Ed Miliband has taken another tentative step at redefining Labour's foreign policy with an article in The Observer on Sunday. His article can be summarised as: the Government is wrong to prioritise trade or narrow British interests (arms sales are often bad); Labour should support democracy movements; however, any such support must be “practical” but not military, for the neocons taught us that democracy cannot be imposed “at the point of a gun”. In conclusion, “soft power [such as the World Service and British Council] will often be a better way to achieve hard results”.
Miliband’s article is heavy on sentiment and light on practicality. He does not set out how his views can be applied to the reality of an unstable, dangerous world in which the democratic and human rights of civilians are routinely trampled on. The Labour leader quickly needs to move beyond posturing if he is to be taken seriously as an alternative Prime Minister capable and and willing to tackle international crises not merely opine about them.
Here’s why. It is understandable, possibly even necessary for Miliband to succumb to the urge to repeatedly lance the boil of Iraq by jabbing at “neocons” and their attempts to “impose” democracy. He’s right to want to bring opponents of the Iraq war back into the Labour fold. But in so doing he must not let his foreign policy be dragged back into Labour’s comfort zone, not least because we are in the midst of popular, democratic uprisings in the Middle East which may yet require the kind of military posturing that such people so abhor. To win back former Labour voters on the anti-Iraq ticket will be a pyrrhic victory if the majority of the country comes to view him as weak, isolationist and naive in the field of foreign policy.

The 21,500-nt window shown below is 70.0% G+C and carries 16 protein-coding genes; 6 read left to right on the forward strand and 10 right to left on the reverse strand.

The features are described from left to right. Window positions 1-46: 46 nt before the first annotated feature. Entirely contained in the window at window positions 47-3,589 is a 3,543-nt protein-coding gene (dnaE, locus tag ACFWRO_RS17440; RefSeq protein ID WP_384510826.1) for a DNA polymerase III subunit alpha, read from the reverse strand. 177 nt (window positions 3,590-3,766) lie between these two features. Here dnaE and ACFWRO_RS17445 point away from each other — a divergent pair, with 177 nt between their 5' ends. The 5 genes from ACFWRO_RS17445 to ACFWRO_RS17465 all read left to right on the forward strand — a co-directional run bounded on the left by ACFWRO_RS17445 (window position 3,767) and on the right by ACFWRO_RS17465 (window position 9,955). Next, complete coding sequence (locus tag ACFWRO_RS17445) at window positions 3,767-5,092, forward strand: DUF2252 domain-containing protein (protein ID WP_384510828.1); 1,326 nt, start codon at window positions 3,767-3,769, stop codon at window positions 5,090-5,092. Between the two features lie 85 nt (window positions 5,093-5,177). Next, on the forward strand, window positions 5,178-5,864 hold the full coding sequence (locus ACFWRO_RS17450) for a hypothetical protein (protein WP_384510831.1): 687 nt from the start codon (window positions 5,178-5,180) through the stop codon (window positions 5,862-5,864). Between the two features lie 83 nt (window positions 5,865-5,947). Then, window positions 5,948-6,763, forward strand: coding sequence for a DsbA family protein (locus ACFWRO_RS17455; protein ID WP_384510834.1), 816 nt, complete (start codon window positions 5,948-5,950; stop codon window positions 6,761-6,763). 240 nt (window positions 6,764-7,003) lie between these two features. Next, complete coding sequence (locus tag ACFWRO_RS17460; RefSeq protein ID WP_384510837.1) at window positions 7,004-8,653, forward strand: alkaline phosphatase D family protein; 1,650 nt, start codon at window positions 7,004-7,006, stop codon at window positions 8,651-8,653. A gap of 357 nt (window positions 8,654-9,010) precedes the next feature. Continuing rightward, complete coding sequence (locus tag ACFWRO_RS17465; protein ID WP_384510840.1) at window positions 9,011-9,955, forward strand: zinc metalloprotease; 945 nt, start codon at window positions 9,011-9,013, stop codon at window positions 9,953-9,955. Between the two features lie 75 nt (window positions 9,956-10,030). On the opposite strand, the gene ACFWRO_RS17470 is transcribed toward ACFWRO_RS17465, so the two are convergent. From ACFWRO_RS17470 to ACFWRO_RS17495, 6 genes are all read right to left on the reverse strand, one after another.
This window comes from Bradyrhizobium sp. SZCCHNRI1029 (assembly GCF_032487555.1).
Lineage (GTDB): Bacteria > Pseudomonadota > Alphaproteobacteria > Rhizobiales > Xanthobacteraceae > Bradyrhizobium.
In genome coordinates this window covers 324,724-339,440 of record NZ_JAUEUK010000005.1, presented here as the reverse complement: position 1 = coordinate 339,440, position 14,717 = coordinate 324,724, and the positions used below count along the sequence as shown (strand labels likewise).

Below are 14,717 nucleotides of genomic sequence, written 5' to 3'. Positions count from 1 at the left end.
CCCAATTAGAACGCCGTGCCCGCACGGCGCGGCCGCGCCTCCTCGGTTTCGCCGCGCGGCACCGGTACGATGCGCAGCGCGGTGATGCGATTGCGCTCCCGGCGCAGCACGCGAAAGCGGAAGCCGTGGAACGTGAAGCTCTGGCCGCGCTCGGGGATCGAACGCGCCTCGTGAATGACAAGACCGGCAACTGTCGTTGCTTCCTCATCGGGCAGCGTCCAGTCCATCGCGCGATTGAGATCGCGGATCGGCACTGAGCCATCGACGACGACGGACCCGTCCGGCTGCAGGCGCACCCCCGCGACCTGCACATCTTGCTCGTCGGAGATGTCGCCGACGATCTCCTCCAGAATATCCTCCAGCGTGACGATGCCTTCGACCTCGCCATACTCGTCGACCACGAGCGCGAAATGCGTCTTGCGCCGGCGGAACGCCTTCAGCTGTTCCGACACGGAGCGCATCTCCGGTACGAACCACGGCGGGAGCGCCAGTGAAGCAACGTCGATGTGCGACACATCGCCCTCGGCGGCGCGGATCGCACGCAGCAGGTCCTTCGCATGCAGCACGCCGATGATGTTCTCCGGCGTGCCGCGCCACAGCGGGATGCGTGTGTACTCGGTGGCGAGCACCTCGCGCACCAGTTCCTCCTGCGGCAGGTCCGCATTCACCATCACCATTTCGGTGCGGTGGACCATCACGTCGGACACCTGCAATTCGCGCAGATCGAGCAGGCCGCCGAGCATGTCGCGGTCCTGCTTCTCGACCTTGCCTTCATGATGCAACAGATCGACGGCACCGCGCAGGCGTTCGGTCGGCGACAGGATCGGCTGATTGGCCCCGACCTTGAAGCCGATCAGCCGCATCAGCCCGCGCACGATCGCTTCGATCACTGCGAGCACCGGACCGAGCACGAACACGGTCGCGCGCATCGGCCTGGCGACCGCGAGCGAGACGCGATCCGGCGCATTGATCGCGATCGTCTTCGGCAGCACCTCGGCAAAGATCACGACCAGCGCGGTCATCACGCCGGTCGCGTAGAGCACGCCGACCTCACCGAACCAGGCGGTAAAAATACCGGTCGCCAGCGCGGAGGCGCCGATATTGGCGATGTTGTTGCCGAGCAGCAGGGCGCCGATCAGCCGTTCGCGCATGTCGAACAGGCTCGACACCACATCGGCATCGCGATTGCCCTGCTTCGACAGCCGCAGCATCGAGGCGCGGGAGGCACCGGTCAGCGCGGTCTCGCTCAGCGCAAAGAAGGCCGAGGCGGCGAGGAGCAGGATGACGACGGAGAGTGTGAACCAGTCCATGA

The huge popular opposition to the Iraq war has some perverse effects. In Libya today, there is a very real possibility that Colonel Gaddafi will seek to foment a bloodbath precisely because he knows that to do so will probably decrease not increase the likelihood of Western military intervention. He knows that the riskier such intervention becomes for our troops, the more our leaders baulk at deploying them for fear of enraging the anti-war brigade. It is a mixture of realpolitik, barbarism and madness, but it has a whiff of the cruel logic developed by numerous dictators and genocidal maniacs who have long observed that the international community’s record on intervening to prevent human rights abuses or prevent genocide has been woefully inadequate, verging on criminally negligent.
Our recent past is littered with evidence of this negligence, paid for by the vulnerable and innocent. The Serbs ravaged Bosnia Herzegovina under the watchful eye of the EU and UN peacekeepers before the bloodshed belatedly shocked the US into forcing the West to take robust military action to prevent the slaughter. A previous Labour leader, Tony Blair, learnt from the mistakes of the preceding Tory government, and spearheaded robust military action to prevent Kosovo going the way of Bosnia. Rwanda showed that despite the UN's Convention on the Prevention and Punishment of the Crime of Genocide, the international community would indeed sit back and watch as 800,000 civilians were massacred by little more than a hate-filled, machete-wielding mob. The more recent genocide in Sudan showed that the Genocide Convention was not worth the paper on which it was written, for signatories are obliged to act to prevent genocide once they admit it is happening. The then US Secretary of State Colin Powell did describe events as genocide, but still the crimes were met with inaction.
We must remember that Tony Blair's interventionism and was the exception to the rule in British foreign policy-making. Blair's policy of liberal intervention, outlined first in his Chicago speech of 1999, made the case for a more robust approach to failed states where the human rights lives of civilians were being trampled on by vicious and illegitimate leaders. In the speech, he said in reference to Kosovo: